Protecting consumer privacy online was teed up as a top action item for this Congress, but the initiative was thwarted by the more imminent matter of homeland security and by some thorny partisan disputes. Now, proponents of the measure are preparing to re-introduce it early next year and spur quick action before too many state and local governments pass conflicting privacy mandates.
By and large, industry backs the Consumer Privacy Protection Act of 2002, as it imposes few, if any, costs and provides broad liability protections. While many companies would prefer no legislation at all, the measure is far preferable to a companion bill in the Senate, which requires different privacy protections for sensitive and non-sensitive data as well as for online and offline data.
At a hearing before the House commerce subcommittee, industry representatives testified widely in favor of the bill. Paul Misener, vice president for global public policy at Amazon.com, said that most companies already have in place the kinds of privacy precautions required by the measure. Rebecca Whitener, director of privacy services at Electronic Data Systems Corp., said that the provisions reflect the cost of doing business.
The sticking point for lawmakers is the degree to which companies should be shielded from lawsuits for violating new privacy mandates. The House bill would prohibit private rights of action and preempt state and local laws, which can impose higher standards of consumer protection. The subcommittee chairman, Rep. Cliff Stearns, R-Fla., said that the political nature of the debate will demand compromise if the bill is ever to be passed.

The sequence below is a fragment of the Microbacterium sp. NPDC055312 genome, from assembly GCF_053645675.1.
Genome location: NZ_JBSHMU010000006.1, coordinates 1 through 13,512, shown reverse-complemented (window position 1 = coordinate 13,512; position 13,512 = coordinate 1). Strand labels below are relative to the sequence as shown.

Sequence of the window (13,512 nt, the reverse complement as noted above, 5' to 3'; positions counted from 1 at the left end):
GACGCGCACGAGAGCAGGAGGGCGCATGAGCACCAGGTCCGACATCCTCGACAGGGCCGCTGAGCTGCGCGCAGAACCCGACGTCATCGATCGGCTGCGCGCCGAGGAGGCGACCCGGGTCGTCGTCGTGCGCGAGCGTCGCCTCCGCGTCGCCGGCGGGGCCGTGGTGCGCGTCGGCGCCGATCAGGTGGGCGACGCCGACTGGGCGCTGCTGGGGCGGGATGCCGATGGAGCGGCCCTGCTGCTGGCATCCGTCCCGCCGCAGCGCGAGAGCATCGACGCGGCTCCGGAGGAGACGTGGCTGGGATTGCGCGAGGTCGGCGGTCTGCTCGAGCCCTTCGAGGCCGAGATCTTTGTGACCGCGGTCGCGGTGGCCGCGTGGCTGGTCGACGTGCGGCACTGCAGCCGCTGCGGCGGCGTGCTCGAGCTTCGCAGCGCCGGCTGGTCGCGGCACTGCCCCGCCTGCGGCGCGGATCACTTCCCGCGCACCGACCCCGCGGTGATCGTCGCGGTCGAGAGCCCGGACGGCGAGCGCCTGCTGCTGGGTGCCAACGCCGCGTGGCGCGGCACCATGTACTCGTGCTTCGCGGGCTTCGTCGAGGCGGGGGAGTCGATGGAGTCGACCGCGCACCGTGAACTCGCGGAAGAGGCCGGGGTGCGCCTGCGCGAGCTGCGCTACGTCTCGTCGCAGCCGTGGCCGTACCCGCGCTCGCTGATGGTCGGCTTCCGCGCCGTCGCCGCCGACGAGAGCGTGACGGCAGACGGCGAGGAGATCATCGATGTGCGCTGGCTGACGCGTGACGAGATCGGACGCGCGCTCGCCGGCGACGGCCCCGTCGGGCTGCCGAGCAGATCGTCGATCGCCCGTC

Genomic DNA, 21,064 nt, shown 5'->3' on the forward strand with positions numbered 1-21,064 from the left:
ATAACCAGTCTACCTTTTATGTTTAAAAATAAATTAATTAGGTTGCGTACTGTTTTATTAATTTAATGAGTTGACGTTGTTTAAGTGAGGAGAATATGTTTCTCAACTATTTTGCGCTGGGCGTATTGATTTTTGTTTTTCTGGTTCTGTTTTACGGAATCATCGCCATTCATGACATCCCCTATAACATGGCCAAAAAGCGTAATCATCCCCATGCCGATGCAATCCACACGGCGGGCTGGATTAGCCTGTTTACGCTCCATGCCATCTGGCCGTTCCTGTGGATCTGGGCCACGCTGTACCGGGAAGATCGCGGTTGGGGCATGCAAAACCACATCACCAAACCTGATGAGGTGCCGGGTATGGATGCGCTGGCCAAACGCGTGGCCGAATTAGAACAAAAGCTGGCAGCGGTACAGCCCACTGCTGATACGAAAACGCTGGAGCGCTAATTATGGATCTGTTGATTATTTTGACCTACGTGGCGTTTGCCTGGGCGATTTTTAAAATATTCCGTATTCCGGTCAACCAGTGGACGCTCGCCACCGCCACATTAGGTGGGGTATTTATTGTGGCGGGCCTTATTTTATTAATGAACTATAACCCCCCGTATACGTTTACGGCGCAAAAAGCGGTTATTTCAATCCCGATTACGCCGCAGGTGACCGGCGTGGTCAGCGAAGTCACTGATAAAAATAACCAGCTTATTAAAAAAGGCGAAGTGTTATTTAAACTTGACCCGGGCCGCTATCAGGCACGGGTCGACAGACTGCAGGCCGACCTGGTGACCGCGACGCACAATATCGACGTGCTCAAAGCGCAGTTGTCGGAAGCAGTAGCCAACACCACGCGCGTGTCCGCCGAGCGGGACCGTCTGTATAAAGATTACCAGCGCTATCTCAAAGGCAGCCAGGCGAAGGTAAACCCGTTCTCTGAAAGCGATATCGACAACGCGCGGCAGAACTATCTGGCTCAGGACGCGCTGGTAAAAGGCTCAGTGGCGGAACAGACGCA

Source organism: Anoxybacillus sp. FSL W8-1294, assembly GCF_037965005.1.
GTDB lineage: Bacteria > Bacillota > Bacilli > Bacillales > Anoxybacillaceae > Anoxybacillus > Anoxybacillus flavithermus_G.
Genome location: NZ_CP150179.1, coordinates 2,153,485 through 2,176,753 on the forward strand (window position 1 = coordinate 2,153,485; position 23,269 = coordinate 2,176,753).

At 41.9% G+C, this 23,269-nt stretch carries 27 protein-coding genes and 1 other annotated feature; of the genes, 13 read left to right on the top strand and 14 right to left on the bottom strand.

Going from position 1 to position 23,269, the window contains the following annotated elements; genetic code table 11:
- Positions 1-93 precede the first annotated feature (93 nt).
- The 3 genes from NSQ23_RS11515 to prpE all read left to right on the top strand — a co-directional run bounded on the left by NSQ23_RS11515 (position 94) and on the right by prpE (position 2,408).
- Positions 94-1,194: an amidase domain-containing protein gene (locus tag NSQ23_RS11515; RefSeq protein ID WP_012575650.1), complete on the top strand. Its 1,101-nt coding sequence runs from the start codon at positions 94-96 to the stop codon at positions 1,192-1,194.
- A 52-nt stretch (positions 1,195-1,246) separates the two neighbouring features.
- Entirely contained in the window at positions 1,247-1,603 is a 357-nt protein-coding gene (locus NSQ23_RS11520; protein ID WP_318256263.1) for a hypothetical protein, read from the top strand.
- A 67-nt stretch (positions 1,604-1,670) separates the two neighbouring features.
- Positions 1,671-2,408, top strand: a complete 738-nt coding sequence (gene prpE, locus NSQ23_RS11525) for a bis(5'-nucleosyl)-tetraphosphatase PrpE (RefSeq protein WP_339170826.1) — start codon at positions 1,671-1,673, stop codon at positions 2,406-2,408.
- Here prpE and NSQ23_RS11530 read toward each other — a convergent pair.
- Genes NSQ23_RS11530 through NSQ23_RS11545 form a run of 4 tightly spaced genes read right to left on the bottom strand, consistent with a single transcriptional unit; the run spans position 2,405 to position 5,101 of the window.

Consumer and privacy advocates remain concerned that the legislation does not go far enough to protect fundamental rights, particularly regarding government access to private data. Marc Rotenberg, executive director of the Electronic Privacy Information Center in Washington, D.C., told the subcommittee that the bill favors industry over consumers, appears to shield privacy violators from legal accountability, and does not hold companies responsible for the accuracy of the data they collect, maintain or sell. Before the bill is brought to a vote, Rotenberg said, it should include language that establishes a standard for giving law enforcement access to private data.
Additionally, there are concerns that the legislation may upset the Europeans, who have taken a different approach to privacy protection. A 1998 European Commission Directive on Data Protection forbids transferring personal data to non-European Union nations that do not meet Europes "adequacy" standard for privacy. To avoid prosecution under the directive, U.S. companies can sign a "safe harbor agreement." The pending bill requires a review of this and other international agreements to determine whether they are discriminatory toward U.S. companies.
Some in industry are apprehensive about how the Europeans might respond to the provision. "It kind of puts down the gauntlet and says, if we cant get harmonization then were going to stop enforcing the safe harbor agreement," Philip Servidea, vice president of government affairs at NCR Corp., told lawmakers. For most American companies, the safe harbor agreement is a workable option, he said, adding that 243 companies have signed the agreement so far.
(Editors note: This story has been edited since its original posting to correct a mistake in the name of the House commerce subcommittee chariman.)